Paducah-Based Crisis Center Reminds Community They Are Open As Domestic Abuse Is Expected To Rise
During this time of isolation due to COVID-19, individuals may be at higher risk for facing domestic abuse, according to a local domestic violence crisis center.
Mary Foley, executive director for theMerryman House Crisis Center, says with schools and places of employment closing their doors, domestic abuse survivors and children may have lost their outlet to voice concerns of their home situation. But her organization serves individuals fleeing domestic abuse situations in Kentucky’s Purchase region, even now.
Foley said while people are required to keep their distance, members of the communities need to strive to check in on one another and report any unsafe and violent living circumstances in the area.
“People are going to be needing more than ever, eyes and ears inside the home, and so I think what I would like to encourage people to do is not to forget that home isn't safe for everyone,” Foley said. “We're standing ready to serve, we're going to be open. So make sure that you are utilizing those services if you need them for yourself or if you need them for someone else.”
The Merryman House provides life saving services to individuals fleeing an abusive situation to both residential and non-residential clients. Residential clients and their children are housed at an emergency shelter location. All clients receive personal and legal counseling and three meals a day.
During the outbreak, Foley said Merryman House is operating on a “Pandemic Response Plan.”
“As we know, domestic violence doesn't stop for COVID-19, but we do have to alter our services,” Foley said. “What we know that folks can expect without interruption are those emergency shelter, emergency hotline, and food services.”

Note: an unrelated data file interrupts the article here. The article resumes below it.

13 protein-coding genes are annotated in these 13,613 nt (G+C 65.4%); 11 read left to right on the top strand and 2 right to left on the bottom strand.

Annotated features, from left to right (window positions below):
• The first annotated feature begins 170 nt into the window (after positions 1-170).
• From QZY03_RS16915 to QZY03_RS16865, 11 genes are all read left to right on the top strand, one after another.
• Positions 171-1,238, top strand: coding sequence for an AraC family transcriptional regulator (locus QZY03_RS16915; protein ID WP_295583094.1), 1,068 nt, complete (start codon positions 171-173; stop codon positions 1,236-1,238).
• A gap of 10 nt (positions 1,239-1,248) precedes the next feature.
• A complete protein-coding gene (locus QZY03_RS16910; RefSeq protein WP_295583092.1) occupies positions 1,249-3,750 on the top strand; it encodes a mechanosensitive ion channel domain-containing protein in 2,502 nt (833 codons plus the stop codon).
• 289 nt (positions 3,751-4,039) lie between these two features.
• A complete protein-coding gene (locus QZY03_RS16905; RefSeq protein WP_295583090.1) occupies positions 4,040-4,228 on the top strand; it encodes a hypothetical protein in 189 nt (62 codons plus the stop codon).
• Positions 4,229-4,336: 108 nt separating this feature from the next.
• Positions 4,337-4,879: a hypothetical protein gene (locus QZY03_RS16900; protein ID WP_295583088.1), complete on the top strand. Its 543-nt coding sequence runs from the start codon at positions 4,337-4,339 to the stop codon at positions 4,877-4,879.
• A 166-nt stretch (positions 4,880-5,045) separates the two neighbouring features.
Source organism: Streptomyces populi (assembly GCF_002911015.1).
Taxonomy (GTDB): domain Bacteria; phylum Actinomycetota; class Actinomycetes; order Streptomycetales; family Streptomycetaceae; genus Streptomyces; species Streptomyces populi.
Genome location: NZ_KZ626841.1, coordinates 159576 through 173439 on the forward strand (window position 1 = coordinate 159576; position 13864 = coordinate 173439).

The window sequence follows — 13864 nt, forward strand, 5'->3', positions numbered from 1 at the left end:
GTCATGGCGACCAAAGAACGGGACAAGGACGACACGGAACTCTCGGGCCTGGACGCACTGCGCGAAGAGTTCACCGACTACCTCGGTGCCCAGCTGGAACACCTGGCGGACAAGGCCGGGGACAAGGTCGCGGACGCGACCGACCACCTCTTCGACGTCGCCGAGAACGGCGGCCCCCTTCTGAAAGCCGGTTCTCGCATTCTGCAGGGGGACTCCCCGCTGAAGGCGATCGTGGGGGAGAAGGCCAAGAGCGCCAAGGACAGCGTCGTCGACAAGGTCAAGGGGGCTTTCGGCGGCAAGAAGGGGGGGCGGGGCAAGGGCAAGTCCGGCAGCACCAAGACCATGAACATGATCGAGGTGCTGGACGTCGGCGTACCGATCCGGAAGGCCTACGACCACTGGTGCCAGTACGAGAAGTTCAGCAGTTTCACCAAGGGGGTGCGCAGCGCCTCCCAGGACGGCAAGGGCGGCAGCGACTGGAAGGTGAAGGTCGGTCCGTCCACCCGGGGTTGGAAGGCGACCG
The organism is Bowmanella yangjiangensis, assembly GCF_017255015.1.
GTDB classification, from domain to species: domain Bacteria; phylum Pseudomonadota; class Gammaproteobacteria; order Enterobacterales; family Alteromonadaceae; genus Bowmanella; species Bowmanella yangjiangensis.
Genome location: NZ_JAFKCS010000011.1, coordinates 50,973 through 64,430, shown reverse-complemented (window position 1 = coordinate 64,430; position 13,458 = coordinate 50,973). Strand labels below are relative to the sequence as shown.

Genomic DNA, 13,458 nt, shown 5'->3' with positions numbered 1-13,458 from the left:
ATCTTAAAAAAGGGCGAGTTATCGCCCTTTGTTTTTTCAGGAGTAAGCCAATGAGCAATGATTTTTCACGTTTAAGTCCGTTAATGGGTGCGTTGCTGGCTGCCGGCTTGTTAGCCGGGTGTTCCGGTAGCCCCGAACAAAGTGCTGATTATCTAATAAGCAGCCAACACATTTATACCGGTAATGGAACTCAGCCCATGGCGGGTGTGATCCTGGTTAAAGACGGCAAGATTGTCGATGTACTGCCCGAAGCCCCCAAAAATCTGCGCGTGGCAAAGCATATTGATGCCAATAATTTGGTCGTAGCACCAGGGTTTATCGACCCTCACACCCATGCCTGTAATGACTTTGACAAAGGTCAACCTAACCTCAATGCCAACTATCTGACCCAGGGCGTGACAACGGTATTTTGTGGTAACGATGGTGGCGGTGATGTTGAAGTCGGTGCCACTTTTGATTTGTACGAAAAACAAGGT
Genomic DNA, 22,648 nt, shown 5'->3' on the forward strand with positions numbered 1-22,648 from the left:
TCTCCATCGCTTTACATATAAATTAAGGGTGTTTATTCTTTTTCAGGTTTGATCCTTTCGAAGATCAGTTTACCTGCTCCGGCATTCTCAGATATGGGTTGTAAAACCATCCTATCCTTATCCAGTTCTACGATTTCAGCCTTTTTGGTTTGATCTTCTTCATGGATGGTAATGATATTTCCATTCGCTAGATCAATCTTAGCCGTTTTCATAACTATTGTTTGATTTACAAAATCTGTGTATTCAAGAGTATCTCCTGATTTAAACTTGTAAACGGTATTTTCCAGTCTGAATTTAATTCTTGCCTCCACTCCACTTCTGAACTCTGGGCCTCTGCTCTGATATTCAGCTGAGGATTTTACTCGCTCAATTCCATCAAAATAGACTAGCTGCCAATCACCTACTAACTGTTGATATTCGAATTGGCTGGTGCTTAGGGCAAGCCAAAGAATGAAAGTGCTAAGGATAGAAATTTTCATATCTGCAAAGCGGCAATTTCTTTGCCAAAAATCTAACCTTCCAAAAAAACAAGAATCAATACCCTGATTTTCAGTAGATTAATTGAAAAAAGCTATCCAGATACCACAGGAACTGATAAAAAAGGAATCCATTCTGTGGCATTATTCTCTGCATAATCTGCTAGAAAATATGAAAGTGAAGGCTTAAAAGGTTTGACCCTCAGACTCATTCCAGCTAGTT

This plan still allows for the organization to provide their usual counseling services through telehealth and telecommute, she said.
“Lots of those folks that are still needing to talk to their advocate or somebody that they're connected with through our agency. So, we've spent a lot of hours getting ready for this,” Foley said. “Our advocates think we've made a way for all to be available via a telehealth option. So they can video telehealth on a computer, or they can do a smartphone app. So, we are still going to be working with folks to execute those case plans.”
However, third party resources are expected to be held up during the pandemic. Foley said she suspects the biggest interruption to clients will be the Housing Authority.
“If we needed to do a section eight verification, or if we needed, you know, a unit to be inspected to meet HUD standards before we could move folks that might be interrupted.” Foley said. “So we'll do all that we can to work with other partners in our community, but certainly some things that require face-to-face signatures or face-to-face appointments are going to be delayed.”
She said the outbreak which recently reached the western Kentucky region could potentially halt the flow of residential clients in the emergency shelters; housing stabilization is a vital part of the Merryman House’s services.
According to Foley, the emergency shelters are still going to welcome victims fleeing domestic abuse during the coronavirus outbreak. However, physical health evaluations will be performed before they are permitted to enter emergency shelter campuses.
The Paducah campus is closed to visitors, but donations are still needed. Donations will be accepted through a drop off system.
The Merryman House expects needs to rise as individuals and children find themselves home all day. Foley said specifically, needs for meals and other necessities will increase. There will be updates on The Merryman Housefacebook page listing items and services most needed to keep the crisis center open.